Basic English Grammar - TO BE verb


Hi, my name's Ronnie. How are you? Today we're going to talk about something that we don't

like to do, but we have to. These things are called chores. Chores are tasks or small jobs

that we have to do around the house, or we can call it housework. Now, there are many

kinds of chores. You may have to do chores at your job. You may have to do chores outside.

You may have to do chores in many different places, but I'm just going to go through chores

specifically that you have to do in your house or housework. We have two verbs that we use

many times, and they're very confusing, whether to use "do" or whether to use "make" in English

with these expressions. So, to help you, I think I figured it out. This took me a while.

I had to think, "Why do we say 'do' the dishes and we don't say 'do my bed'? Why do we have

to say'make my bed'? Dictionaries don't help you. They just say, "Use 'do', use'make'."

Thanks, dictionaries. So, I went back into the recesses of Ronnie's brain, and I found

the answer. "Do" basically is a replacement for the word "wash." Yay. So, you can use

either "wash" or "do." They're the same verb. Well, no, they're not the same verb. It's

the same meaning. Different verb, same meaning. So, for example, we would normally say, "Do

the dishes," which means, "Wash the dishes." Dishes are plates, cups, knives and forks

or chopsticks. Anything that you eat with or eat from is a dish. So, we have to "do"

the dishes or "wash" the dishes. We also have to "do the laundry." "Do the laundry" means

you have to wash your clothes or someone else's clothes. We also "do the bathroom." Not "bath-roon."

We actually -- it's an "m" here. When we say, "Do the bathroom," it sounds strange, but

it's what we say. It means we have to clean the bathroom. We have to clean the toilet.

We have to clean the bathtub or maybe the shower and also the sink. A sink is the place

where you wash your hands after you go to the toilet. Please do this. The other thing

that we would say is, "Do the windows." Maybe you have a window in your bathroom. I don't

know. Do you? But definitely, you will probably, hopefully, have a window in your house, so

you would say, "Oh, yay. I have to do the windows." This means you're going to clean

or wash the windows. The verb "make." It took me a while to figure this one out. When we

say, "Make my bed" or "Make someone's bed," "Make his bed, her bed," we are not actually

creating something. All we are doing is, if this is our bed and this is my pillow -- the

pillow is the thing that you put your head on -- when we sleep, I know with me, my blankets

are all scattered around. What I do when I make the bed is I take the blankets and I

put the blanket back to the original neat position. If I say, "Make my lunch" or "Make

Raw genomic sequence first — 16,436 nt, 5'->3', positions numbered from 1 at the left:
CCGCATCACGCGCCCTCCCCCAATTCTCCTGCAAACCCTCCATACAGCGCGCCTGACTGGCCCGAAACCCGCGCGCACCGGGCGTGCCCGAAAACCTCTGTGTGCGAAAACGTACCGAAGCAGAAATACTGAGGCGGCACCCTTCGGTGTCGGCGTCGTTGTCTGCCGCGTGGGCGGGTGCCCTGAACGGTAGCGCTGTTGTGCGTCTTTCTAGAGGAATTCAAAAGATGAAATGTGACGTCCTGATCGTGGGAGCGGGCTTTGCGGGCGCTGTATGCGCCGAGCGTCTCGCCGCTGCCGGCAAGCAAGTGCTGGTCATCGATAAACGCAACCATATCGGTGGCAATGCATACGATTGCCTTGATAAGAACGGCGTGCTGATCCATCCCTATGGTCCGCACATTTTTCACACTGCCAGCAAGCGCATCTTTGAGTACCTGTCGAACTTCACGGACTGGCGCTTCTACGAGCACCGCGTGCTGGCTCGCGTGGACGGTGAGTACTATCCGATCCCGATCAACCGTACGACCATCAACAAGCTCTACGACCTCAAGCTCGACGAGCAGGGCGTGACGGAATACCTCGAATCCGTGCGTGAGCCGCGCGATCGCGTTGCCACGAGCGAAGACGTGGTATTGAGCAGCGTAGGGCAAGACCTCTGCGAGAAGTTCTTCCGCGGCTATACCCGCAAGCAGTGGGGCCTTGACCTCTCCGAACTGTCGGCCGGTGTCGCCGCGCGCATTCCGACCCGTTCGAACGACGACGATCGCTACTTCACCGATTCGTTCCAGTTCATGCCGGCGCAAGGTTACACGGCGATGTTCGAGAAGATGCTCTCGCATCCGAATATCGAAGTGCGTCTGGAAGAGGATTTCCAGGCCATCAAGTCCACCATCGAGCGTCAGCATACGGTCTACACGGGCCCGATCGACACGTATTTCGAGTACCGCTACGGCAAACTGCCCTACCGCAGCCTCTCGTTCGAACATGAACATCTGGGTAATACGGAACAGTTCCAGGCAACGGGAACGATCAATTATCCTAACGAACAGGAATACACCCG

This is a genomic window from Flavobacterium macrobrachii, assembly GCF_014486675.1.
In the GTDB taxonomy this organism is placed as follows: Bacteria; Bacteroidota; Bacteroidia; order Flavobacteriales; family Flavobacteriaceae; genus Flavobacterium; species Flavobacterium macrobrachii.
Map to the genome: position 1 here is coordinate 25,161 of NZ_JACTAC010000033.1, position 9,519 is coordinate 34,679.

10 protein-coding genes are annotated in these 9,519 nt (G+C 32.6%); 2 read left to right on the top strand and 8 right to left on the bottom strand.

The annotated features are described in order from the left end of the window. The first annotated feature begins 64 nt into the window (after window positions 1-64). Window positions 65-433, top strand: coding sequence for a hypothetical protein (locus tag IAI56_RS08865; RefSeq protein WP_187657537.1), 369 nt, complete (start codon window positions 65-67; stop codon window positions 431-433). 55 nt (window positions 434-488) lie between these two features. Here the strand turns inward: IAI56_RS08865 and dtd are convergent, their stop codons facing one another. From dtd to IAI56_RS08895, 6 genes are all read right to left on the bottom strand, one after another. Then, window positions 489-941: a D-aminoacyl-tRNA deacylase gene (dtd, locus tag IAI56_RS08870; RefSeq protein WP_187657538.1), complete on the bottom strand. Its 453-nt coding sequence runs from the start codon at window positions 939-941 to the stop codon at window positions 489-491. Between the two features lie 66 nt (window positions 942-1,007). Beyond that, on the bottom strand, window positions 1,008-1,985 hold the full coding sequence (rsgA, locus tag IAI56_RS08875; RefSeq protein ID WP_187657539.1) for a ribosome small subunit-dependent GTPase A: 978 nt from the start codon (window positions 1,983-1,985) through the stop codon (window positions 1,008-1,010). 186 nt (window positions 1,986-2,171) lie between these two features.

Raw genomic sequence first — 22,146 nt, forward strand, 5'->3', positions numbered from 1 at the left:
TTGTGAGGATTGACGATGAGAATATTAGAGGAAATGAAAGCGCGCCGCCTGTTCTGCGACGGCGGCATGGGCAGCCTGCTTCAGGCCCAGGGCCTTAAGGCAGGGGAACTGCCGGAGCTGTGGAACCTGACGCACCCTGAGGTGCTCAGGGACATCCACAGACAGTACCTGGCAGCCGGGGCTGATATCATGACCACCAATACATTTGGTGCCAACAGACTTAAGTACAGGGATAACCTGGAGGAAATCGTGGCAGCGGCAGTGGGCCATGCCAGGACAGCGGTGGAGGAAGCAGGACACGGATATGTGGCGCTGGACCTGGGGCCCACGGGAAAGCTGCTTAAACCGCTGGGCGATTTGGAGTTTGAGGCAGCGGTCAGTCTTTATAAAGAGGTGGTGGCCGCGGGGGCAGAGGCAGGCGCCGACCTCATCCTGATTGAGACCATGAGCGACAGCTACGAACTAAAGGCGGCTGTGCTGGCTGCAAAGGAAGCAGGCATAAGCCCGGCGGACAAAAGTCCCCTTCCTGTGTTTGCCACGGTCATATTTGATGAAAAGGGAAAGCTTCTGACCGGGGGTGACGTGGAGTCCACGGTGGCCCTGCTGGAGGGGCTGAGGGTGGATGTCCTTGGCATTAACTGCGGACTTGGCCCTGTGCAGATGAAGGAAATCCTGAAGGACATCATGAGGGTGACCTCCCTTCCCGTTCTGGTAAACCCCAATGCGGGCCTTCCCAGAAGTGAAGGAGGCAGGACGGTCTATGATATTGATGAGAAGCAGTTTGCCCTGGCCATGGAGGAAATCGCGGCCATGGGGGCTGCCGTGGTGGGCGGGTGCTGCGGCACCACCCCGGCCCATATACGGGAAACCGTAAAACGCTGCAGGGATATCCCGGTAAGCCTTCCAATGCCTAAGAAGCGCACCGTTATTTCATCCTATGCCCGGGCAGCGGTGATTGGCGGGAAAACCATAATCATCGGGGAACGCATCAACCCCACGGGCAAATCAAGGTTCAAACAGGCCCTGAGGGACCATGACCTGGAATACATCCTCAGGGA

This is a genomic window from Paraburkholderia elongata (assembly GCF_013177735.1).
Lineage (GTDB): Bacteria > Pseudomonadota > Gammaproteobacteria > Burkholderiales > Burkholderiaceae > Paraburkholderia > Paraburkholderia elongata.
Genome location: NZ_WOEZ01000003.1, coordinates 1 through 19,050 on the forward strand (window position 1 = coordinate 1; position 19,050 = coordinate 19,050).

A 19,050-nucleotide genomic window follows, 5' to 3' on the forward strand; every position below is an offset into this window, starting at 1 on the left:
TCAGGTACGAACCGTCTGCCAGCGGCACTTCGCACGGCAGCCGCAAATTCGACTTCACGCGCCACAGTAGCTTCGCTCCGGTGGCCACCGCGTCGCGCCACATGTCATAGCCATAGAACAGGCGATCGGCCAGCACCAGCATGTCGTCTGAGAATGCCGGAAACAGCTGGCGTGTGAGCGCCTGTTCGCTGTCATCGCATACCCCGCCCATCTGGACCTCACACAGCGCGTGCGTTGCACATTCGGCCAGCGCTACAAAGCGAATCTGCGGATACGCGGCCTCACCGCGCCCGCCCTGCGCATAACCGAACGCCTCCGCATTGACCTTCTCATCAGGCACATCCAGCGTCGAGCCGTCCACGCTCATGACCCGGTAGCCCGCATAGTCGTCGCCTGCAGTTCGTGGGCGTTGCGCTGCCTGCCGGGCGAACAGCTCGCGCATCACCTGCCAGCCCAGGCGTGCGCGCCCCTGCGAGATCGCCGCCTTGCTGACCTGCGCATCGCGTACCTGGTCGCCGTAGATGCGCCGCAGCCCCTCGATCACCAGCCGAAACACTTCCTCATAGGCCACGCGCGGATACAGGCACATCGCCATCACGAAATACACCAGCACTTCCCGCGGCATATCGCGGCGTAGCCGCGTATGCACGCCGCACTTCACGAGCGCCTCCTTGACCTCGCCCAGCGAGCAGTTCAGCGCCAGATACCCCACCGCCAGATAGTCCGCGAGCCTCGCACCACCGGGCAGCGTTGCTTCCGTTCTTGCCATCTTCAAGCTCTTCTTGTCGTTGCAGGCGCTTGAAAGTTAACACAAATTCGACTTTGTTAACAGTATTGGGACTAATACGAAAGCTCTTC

my dinner" or "Make my breakfast," you can actually think about this as creating something.

This is washing it. This is creating it. You wouldn't really create your bed, but you'd

make it look nice, so you can think of it as a creation or an art piece. You've got

lots of pillows. The other thing that we make is a mess. This isn't a chore, but it's what

we have to do. "Make a mess" means to get many things and put them all over the place.

If you're in the kitchen, you're cooking, you take things out of the cupboards and you

put them on the counter and you throw things around -- that's how I cook -- and you finish

eating and, like, "Uh-oh, there's a mess." So you make a mess. You create a mess.

The very last one is actually a verb and a noun. The horror. A vacuum is a thing that

we use to clean the carpets. This is a verb on its own. If you are studying British English,

they will call it a "hoover." "Hoover" in North America is the brand name of what we

call a vacuum. But in Britain, they would say "hoover." In North America, we say "vacuum."

So I will draw a picture of a very beautiful vacuum. There we go. Awesome.

Hello. It's a vacuum. Trust me, it's a vacuum. So what happens is the vacuum goes along and

you push it and it sucks up the dirt off of the carpet. This is the dirt-sucking area

here. So it makes your carpets super clean. So you can use this as a verb. You say, "I

have to vacuum." Or, if you're studying British English, they'd say, "I have to hoover." And

this machine is actually called a vacuum or a hoover. Hoover, hoover.

What we've done on the engVid website is there's a list. You have to go to the resources page

on, and there is a list of verbs, "do" and "make," and more verbs to help you

with things like cleaning. Or, if you're confused about other ways that we use "do" or "make,"

go to the resources page on engVid and you can print out the list of verbs.

I hope that's helped you. I'm going to go do the bathroom now. Bye.